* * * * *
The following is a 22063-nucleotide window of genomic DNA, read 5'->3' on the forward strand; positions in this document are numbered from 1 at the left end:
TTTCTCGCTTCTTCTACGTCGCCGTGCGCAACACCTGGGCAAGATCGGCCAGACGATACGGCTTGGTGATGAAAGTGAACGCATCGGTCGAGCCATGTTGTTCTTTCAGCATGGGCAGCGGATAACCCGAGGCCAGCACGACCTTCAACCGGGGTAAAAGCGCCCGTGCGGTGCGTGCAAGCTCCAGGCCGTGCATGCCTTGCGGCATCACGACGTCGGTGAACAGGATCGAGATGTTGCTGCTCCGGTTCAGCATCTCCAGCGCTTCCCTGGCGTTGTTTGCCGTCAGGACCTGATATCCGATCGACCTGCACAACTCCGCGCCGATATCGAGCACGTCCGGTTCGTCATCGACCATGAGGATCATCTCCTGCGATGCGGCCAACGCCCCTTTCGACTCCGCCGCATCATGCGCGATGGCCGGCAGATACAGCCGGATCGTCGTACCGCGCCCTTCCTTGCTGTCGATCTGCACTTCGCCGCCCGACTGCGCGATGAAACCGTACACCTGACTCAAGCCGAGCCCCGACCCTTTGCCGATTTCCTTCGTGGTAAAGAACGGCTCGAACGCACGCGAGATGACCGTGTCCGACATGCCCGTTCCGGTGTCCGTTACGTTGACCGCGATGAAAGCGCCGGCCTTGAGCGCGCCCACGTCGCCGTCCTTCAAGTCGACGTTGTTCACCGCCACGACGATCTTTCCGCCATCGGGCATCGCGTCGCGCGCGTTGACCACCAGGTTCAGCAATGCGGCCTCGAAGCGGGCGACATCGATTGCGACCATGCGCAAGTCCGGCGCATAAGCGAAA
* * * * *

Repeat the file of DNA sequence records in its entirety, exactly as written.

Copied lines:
The following is a 22063-nucleotide window of genomic DNA, read 5'->3' on the forward strand; positions in this document are numbered from 1 at the left end:
TTTCTCGCTTCTTCTACGTCGCCGTGCGCAACACCTGGGCAAGATCGGCCAGACGATACGGCTTGGTGATGAAAGTGAACGCATCGGTCGAGCCATGTTGTTCTTTCAGCATGGGCAGCGGATAACCCGAGGCCAGCACGACCTTCAACCGGGGTAAAAGCGCCCGTGCGGTGCGTGCAAGCTCCAGGCCGTGCATGCCTTGCGGCATCACGACGTCGGTGAACAGGATCGAGATGTTGCTGCTCCGGTTCAGCATCTCCAGCGCTTCCCTGGCGTTGTTTGCCGTCAGGACCTGATATCCGATCGACCTGCACAACTCCGCGCCGATATCGAGCACGTCCGGTTCGTCATCGACCATGAGGATCATCTCCTGCGATGCGGCCAACGCCCCTTTCGACTCCGCCGCATCATGCGCGATGGCCGGCAGATACAGCCGGATCGTCGTACCGCGCCCTTCCTTGCTGTCGATCTGCACTTCGCCGCCCGACTGCGCGATGAAACCGTACACCTGACTCAAGCCGAGCCCCGACCCTTTGCCGATTTCCTTCGTGGTAAAGAACGGCTCGAACGCACGCGAGATGACCGTGTCCGACATGCCCGTTCCGGTGTCCGTTACGTTGACCGCGATGAAAGCGCCGGCCTTGAGCGCGCCCACGTCGCCGTCCTTCAAGTCGACGTTGTTCACCGCCACGACGATCTTTCCGCCATCGGGCATCGCGTCGCGCGCGTTGACCACCAGGTTCAGCAATGCGGCCTCGAAGCGGGCGACATCGATTGCGACCATGCGCAAGTCCGGCGCATAAGCGAAA